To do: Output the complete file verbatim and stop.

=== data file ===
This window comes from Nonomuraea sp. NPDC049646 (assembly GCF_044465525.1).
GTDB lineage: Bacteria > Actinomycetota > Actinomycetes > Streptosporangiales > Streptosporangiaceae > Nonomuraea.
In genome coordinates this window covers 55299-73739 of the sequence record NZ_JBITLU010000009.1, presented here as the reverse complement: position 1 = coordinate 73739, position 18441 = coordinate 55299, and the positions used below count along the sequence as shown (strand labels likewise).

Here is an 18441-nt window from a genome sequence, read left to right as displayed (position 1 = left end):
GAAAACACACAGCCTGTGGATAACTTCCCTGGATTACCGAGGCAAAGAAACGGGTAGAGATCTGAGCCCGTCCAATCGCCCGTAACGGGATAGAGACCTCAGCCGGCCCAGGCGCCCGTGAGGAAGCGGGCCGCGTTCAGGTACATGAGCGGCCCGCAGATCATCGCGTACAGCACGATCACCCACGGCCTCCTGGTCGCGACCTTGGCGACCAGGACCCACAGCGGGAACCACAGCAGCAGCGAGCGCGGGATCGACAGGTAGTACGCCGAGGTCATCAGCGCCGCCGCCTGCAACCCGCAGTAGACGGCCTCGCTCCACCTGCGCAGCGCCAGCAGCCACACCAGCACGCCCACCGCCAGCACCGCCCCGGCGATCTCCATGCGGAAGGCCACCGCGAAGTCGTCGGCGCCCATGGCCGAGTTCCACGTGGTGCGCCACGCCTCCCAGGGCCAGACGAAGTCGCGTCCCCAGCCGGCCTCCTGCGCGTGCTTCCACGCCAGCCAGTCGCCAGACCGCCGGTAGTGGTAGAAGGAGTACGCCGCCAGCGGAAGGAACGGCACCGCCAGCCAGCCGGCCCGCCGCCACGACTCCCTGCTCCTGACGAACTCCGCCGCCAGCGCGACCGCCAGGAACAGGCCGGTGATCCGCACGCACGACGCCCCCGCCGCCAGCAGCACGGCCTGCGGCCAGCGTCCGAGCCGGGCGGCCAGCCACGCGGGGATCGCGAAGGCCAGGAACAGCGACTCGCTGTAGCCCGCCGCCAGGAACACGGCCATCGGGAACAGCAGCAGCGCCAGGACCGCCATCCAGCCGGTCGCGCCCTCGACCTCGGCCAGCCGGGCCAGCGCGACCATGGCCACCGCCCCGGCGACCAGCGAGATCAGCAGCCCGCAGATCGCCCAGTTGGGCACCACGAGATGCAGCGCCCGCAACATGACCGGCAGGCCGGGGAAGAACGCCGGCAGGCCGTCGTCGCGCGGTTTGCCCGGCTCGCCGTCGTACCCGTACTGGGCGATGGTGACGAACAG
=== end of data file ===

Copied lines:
This window comes from Nonomuraea sp. NPDC049646 (assembly GCF_044465525.1).
GTDB lineage: Bacteria > Actinomycetota > Actinomycetes > Streptosporangiales > Streptosporangiaceae > Nonomuraea.
In genome coordinates this window covers 55299-73739 of the sequence record NZ_JBITLU010000009.1, presented here as the reverse complement: position 1 = coordinate 73739, position 18441 = coordinate 55299, and the positions used below count along the sequence as shown (strand labels likewise).

Here is an 18441-nt window from a genome sequence, read left to right as displayed (position 1 = left end):
GAAAACACACAGCCTGTGGATAACTTCCCTGGATTACCGAGGCAAAGAAACGGGTAGAGATCTGAGCCCGTCCAATCGCCCGTAACGGGATAGAGACCTCAGCCGGCCCAGGCGCCCGTGAGGAAGCGGGCCGCGTTCAGGTACATGAGCGGCCCGCAGATCATCGCGTACAGCACGATCACCCACGGCCTCCTGGTCGCGACCTTGGCGACCAGGACCCACAGCGGGAACCACAGCAGCAGCGAGCGCGGGATCGACAGGTAGTACGCCGAGGTCATCAGCGCCGCCGCCTGCAACCCGCAGTAGACGGCCTCGCTCCACCTGCGCAGCGCCAGCAGCCACACCAGCACGCCCACCGCCAGCACCGCCCCGGCGATCTCCATGCGGAAGGCCACCGCGAAGTCGTCGGCGCCCATGGCCGAGTTCCACGTGGTGCGCCACGCCTCCCAGGGCCAGACGAAGTCGCGTCCCCAGCCGGCCTCCTGCGCGTGCTTCCACGCCAGCCAGTCGCCAGACCGCCGGTAGTGGTAGAAGGAGTACGCCGCCAGCGGAAGGAACGGCACCGCCAGCCAGCCGGCCCGCCGCCACGACTCCCTGCTCCTGACGAACTCCGCCGCCAGCGCGACCGCCAGGAACAGGCCGGTGATCCGCACGCACGACGCCCCCGCCGCCAGCAGCACGGCCTGCGGCCAGCGTCCGAGCCGGGCGGCCAGCCACGCGGGGATCGCGAAGGCCAGGAACAGCGACTCGCTGTAGCCCGCCGCCAGGAACACGGCCATCGGGAACAGCAGCAGCGCCAGGACCGCCATCCAGCCGGTCGCGCCCTCGACCTCGGCCAGCCGGGCCAGCGCGACCATGGCCACCGCCCCGGCGACCAGCGAGATCAGCAGCCCGCAGATCGCCCAGTTGGGCACCACGAGATGCAGCGCCCGCAACATGACCGGCAGGCCGGGGAAGAACGCCGGCAGGCCGTCGTCGCGCGGTTTGCCCGGCTCGCCGTCGTACCCGTACTGGGCGATGGTGACGAACAG